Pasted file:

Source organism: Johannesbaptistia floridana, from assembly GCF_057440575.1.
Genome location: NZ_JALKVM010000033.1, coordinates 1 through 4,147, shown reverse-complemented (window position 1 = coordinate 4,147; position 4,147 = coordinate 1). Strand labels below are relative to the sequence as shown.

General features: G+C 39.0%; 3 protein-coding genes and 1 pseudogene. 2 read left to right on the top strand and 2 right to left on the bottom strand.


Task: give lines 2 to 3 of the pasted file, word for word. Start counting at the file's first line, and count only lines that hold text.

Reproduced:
Genome location: NZ_JALKVM010000033.1, coordinates 1 through 4,147, shown reverse-complemented (window position 1 = coordinate 4,147; position 4,147 = coordinate 1). Strand labels below are relative to the sequence as shown.

General features: G+C 39.0%; 3 protein-coding genes and 1 pseudogene. 2 read left to right on the top strand and 2 right to left on the bottom strand.